For those FOR the death penalty with less safeguards

Discussion in 'General Discussion' started by hartage, Jan 3, 2008.

  1. hartage

    hartage Monkey+++

    Yes, but I'm not going to say that unless I am 100% sure with zero doubts. I don't take sending someone to prison lightly.

  2. Quigley_Sharps

    Quigley_Sharps The Badministrator Administrator Founding Member

  3. Evenglischatiest

    Evenglischatiest Monkey+++

    He was in the lineup because she'd already picked his mug shot out of the book. He was in the book because he was already on probation for burglary.

    As for whether or not she knowingly lied, the only thing I can find is that she had little reaction when she heard he was out. At 77, living in a nursing home, she may not even have the faculties left to react. So that might not mean anything.

    Oddly enough, I have to go with a cross between Hartage and RightHand on what happens to the woman. It seems clear to me that she should be charged with perjury, and face a possible sentence of however long Chatman was in. Put her fate in the hands of the same justice system that he faced. To be practical though, perjury is considerably harder to prove than rape. And 27 years likely makes it impossible. But IF her actions are found to have been malicious, and so blatant as to still be provable, I say let her fry.

    While I don't dispute that rape is a very underreported crime, it's also true that it's one of the most commonly made false charges.

    Let's not get crazy here. I'd sooner cut off both my legs, and everything in between, than spend the rest of my life in prison. My brother's done a few years. He insists he'll commit officer assisted suicide if he's arrested again. I don't care what you want to call it, the idea that a few hours of torture, at most, is worth the rest of your life, is laughable.

    I do agree with you, however, that if I'm raped it'll almost certainly be necrophilia. But that's not because I see rape as worse than death. I'll be fighting to stop them, not to die. I'm not going to kill myself to prevent it.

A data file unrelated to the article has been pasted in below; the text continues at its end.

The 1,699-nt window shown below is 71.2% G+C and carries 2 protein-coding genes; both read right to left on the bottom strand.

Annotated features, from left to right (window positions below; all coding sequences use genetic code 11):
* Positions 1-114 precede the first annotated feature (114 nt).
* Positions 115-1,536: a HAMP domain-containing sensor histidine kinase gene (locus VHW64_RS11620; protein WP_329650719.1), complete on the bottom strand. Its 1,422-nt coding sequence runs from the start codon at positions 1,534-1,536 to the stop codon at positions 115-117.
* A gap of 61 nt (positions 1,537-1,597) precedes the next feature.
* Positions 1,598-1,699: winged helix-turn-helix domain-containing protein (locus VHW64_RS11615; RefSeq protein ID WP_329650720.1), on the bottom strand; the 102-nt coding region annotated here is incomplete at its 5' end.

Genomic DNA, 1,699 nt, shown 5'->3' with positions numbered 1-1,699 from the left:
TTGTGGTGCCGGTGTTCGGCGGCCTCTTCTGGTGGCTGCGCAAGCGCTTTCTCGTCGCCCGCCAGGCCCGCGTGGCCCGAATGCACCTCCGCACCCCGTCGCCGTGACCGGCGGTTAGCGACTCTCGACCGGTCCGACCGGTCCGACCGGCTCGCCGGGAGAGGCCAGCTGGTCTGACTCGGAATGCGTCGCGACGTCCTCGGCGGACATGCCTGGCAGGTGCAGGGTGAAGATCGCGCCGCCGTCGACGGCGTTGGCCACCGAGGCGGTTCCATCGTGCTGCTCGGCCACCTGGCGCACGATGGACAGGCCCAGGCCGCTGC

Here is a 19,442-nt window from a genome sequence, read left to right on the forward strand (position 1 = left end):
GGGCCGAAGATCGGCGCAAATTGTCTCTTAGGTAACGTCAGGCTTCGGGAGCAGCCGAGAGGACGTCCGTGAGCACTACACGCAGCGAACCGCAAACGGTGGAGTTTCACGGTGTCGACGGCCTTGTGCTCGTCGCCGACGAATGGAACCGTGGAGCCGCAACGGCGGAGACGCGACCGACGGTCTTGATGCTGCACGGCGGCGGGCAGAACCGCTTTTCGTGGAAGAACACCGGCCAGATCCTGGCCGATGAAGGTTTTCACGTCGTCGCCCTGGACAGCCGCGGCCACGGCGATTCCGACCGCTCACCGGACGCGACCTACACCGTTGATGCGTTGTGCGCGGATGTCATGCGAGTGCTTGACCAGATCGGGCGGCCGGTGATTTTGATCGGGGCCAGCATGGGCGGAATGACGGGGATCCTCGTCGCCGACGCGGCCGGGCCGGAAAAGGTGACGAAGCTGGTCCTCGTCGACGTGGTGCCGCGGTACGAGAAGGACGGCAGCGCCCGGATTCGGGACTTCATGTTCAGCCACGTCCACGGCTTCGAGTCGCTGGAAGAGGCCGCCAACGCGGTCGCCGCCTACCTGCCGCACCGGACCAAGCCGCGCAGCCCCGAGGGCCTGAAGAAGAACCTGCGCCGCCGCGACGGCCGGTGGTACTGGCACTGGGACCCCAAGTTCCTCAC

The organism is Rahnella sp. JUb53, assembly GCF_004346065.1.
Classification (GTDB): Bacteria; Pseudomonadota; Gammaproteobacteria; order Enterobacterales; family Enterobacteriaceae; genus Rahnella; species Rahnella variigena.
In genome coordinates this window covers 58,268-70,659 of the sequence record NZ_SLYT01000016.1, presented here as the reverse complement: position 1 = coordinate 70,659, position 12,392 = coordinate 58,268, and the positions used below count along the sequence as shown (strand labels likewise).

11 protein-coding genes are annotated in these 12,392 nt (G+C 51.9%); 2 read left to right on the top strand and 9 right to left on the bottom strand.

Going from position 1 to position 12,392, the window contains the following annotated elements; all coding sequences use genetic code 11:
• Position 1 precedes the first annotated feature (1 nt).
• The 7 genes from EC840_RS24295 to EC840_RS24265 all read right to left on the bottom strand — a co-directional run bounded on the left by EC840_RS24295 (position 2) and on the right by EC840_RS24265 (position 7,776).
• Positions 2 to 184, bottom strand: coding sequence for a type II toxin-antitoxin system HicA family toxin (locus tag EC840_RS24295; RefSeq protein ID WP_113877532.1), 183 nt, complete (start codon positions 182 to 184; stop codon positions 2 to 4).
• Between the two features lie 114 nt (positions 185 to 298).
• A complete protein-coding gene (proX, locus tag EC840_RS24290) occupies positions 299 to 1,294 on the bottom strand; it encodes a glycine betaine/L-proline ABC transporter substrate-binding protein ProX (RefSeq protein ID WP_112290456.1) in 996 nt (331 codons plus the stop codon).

4. hartage

    hartage Monkey+++

    Quigly my position is simple. I put myself in the position of the inocent victim. I just want justice for the guy that did nothing and had 26 years taken from him. 26 of the BEST years of his life he was 20.
  5. Quigley_Sharps

    Quigley_Sharps The Badministrator Administrator Founding Member

    Hartage mines is the same as you,I want justice for the guy too, and it lies in the system, not her.
  6. hartage

    hartage Monkey+++

    That is where we are just going to have to agree to disagree. If she was the only person there other than the rapist then identifying starts and ends with her. Nothing short of a brain scanner that does not exist can identify who it is besides her.

    Lets look at another angle. If she does say it is someone, what can be done to assure that she is telling the truth ?

    The system did not fail, she did. She must be held accountable for her lie.
  7. RightHand

    RightHand Maslow's Contradiction Moderator Founding Member

    I think what you need to do hartage, is to dig out your trusty old dictionary and look up "lie" - "a false statement made with deliberate intent to deceive; an intentional untruth; a falsehood."

    You preternatural power of knowing what was in the mind of an assault victim 26 years ago certainly leads me to believe you must have acquired great success and wealth in your life with this ability. You should endeavor to contact every defense lawyer in the state of CA and hire yourself and your talent out.